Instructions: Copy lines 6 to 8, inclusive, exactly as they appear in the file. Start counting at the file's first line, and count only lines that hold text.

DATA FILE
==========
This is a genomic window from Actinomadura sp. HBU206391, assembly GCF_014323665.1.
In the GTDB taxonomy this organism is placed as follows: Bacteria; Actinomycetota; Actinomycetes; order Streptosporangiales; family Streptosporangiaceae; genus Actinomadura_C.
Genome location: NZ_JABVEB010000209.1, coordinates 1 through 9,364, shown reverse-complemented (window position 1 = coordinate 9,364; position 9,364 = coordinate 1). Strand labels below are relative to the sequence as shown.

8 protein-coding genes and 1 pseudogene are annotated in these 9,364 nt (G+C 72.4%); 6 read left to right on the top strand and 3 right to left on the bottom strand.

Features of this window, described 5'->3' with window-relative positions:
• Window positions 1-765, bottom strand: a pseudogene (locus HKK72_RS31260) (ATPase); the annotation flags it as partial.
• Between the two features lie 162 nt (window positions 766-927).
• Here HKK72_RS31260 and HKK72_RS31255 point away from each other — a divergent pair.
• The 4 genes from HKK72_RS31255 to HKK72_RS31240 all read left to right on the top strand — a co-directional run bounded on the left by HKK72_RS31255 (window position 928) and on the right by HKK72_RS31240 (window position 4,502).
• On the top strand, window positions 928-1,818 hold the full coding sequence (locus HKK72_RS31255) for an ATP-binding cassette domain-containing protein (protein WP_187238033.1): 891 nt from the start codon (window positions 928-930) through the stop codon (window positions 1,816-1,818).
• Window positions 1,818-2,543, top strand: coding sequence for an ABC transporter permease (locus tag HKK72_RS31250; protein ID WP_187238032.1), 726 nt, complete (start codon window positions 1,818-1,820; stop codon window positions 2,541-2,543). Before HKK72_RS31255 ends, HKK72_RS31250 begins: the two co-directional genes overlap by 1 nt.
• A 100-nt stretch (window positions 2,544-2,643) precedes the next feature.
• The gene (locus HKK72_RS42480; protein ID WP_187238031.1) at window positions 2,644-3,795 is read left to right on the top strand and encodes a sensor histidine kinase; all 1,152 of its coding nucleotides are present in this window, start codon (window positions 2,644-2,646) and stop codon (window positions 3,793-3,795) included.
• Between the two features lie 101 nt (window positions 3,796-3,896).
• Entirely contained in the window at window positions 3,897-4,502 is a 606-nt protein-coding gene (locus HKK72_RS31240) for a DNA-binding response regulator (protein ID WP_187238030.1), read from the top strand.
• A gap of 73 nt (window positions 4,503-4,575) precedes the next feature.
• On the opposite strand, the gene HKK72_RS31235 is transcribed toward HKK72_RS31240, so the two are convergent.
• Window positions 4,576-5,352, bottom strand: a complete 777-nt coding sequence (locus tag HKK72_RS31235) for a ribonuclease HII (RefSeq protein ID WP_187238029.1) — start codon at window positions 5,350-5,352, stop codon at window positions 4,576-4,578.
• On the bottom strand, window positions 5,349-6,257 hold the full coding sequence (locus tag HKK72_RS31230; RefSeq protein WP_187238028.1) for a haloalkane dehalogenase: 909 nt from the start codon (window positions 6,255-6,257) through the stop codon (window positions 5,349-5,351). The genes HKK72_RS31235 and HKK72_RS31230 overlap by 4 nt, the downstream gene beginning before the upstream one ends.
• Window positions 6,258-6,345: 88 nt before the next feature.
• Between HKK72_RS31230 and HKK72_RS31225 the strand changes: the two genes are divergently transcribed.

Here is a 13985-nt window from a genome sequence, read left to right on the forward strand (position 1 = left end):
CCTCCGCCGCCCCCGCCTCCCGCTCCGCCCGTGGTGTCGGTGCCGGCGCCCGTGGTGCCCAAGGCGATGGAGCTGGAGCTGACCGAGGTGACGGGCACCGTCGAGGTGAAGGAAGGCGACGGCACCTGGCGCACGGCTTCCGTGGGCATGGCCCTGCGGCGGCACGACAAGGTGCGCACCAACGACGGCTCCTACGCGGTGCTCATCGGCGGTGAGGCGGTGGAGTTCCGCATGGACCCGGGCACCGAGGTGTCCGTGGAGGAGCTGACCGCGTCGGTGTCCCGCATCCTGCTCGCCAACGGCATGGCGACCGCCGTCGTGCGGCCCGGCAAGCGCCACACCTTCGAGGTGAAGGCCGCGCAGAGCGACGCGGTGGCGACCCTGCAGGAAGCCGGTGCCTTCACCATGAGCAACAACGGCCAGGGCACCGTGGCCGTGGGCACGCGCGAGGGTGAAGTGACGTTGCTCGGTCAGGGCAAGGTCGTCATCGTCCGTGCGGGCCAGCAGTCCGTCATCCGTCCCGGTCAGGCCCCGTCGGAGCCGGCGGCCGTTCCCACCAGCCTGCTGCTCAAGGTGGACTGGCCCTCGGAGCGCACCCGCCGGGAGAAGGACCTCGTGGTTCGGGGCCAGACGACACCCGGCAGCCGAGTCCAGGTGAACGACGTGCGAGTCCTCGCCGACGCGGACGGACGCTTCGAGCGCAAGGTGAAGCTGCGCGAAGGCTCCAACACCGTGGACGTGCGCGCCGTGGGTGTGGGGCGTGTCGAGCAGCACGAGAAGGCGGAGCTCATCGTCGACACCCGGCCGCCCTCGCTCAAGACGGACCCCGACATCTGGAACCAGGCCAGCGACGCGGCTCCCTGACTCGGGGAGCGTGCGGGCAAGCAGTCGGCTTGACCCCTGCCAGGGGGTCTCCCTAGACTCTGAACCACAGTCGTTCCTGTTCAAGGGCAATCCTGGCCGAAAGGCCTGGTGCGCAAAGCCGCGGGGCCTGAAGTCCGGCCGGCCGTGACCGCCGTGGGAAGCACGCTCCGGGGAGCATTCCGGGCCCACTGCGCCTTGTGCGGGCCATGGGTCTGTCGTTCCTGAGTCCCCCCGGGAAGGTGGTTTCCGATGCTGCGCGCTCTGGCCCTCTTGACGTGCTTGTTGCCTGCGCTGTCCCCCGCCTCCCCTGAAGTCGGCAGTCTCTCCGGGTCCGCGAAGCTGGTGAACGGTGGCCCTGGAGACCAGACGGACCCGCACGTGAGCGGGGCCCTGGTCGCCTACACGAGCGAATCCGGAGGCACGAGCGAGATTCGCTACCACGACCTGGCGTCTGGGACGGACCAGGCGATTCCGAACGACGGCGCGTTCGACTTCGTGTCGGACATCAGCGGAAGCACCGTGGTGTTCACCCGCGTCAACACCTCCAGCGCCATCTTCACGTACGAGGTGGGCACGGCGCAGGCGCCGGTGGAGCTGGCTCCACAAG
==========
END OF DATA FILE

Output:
• Window positions 1-765, bottom strand: a pseudogene (locus HKK72_RS31260) (ATPase); the annotation flags it as partial.
• Between the two features lie 162 nt (window positions 766-927).
• Here HKK72_RS31260 and HKK72_RS31255 point away from each other — a divergent pair.